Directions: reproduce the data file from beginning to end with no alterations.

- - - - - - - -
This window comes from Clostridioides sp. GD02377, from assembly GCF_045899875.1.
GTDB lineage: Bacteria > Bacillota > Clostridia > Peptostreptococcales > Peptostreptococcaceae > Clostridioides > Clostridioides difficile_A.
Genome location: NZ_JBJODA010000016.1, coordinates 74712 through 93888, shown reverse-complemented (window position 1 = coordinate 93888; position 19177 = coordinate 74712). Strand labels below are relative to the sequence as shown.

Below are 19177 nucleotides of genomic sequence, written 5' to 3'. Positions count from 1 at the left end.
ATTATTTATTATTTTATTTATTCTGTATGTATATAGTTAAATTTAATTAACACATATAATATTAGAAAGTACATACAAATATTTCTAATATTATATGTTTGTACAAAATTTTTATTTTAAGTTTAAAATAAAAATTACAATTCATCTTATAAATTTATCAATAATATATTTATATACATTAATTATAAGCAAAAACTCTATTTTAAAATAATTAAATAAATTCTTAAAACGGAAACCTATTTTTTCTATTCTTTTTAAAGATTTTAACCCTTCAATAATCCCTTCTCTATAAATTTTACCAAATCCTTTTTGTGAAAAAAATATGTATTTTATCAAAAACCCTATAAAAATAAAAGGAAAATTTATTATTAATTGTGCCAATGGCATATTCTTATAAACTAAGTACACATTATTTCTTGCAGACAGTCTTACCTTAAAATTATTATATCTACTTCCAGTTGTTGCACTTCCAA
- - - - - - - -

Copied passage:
This window comes from Clostridioides sp. GD02377, from assembly GCF_045899875.1.
GTDB lineage: Bacteria > Bacillota > Clostridia > Peptostreptococcales > Peptostreptococcaceae > Clostridioides > Clostridioides difficile_A.
Genome location: NZ_JBJODA010000016.1, coordinates 74712 through 93888, shown reverse-complemented (window position 1 = coordinate 93888; position 19177 = coordinate 74712). Strand labels below are relative to the sequence as shown.

Below are 19177 nucleotides of genomic sequence, written 5' to 3'. Positions count from 1 at the left end.
ATTATTTATTATTTTATTTATTCTGTATGTATATAGTTAAATTTAATTAACACATATAATATTAGAAAGTACATACAAATATTTCTAATATTATATGTTTGTACAAAATTTTTATTTTAAGTTTAAAATAAAAATTACAATTCATCTTATAAATTTATCAATAATATATTTATATACATTAATTATAAGCAAAAACTCTATTTTAAAATAATTAAATAAATTCTTAAAACGGAAACCTATTTTTTCTATTCTTTTTAAAGATTTTAACCCTTCAATAATCCCTTCTCTATAAATTTTACCAAATCCTTTTTGTGAAAAAAATATGTATTTTATCAAAAACCCTATAAAAATAAAAGGAAAATTTATTATTAATTGTGCCAATGGCATATTCTTATAAACTAAGTACACATTATTTCTTGCAGACAGTCTTACCTTAAAATTATTATATCTACTTCCAGTTGTTGCACTTCCAA